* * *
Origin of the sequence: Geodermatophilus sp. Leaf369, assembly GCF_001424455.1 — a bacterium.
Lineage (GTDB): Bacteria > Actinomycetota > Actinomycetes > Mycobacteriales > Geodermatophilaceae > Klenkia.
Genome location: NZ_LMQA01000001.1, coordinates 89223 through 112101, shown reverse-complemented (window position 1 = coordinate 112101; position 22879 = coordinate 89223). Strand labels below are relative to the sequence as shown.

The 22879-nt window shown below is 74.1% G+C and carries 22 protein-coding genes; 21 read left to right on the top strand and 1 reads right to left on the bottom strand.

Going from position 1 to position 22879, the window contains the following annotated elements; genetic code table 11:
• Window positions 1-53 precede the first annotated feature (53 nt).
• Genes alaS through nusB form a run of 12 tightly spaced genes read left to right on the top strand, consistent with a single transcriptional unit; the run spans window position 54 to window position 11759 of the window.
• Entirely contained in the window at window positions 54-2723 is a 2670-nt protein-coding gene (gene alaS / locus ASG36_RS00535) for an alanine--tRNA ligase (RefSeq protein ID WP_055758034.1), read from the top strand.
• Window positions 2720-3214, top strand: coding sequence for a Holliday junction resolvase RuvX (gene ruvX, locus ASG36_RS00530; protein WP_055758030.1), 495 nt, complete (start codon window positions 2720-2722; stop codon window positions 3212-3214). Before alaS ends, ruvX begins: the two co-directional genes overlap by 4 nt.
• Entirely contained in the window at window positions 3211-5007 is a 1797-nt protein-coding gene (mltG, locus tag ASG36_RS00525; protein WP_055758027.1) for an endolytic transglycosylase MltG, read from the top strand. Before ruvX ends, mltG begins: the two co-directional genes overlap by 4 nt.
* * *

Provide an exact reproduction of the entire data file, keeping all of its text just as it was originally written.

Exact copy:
Origin of the sequence: Geodermatophilus sp. Leaf369, assembly GCF_001424455.1 — a bacterium.
Lineage (GTDB): Bacteria > Actinomycetota > Actinomycetes > Mycobacteriales > Geodermatophilaceae > Klenkia.
Genome location: NZ_LMQA01000001.1, coordinates 89223 through 112101, shown reverse-complemented (window position 1 = coordinate 112101; position 22879 = coordinate 89223). Strand labels below are relative to the sequence as shown.

The 22879-nt window shown below is 74.1% G+C and carries 22 protein-coding genes; 21 read left to right on the top strand and 1 reads right to left on the bottom strand.

Going from position 1 to position 22879, the window contains the following annotated elements; genetic code table 11:
• Window positions 1-53 precede the first annotated feature (53 nt).
• Genes alaS through nusB form a run of 12 tightly spaced genes read left to right on the top strand, consistent with a single transcriptional unit; the run spans window position 54 to window position 11759 of the window.
• Entirely contained in the window at window positions 54-2723 is a 2670-nt protein-coding gene (gene alaS / locus ASG36_RS00535) for an alanine--tRNA ligase (RefSeq protein ID WP_055758034.1), read from the top strand.
• Window positions 2720-3214, top strand: coding sequence for a Holliday junction resolvase RuvX (gene ruvX, locus ASG36_RS00530; protein WP_055758030.1), 495 nt, complete (start codon window positions 2720-2722; stop codon window positions 3212-3214). Before alaS ends, ruvX begins: the two co-directional genes overlap by 4 nt.
• Entirely contained in the window at window positions 3211-5007 is a 1797-nt protein-coding gene (mltG, locus tag ASG36_RS00525; protein WP_055758027.1) for an endolytic transglycosylase MltG, read from the top strand. Before ruvX ends, mltG begins: the two co-directional genes overlap by 4 nt.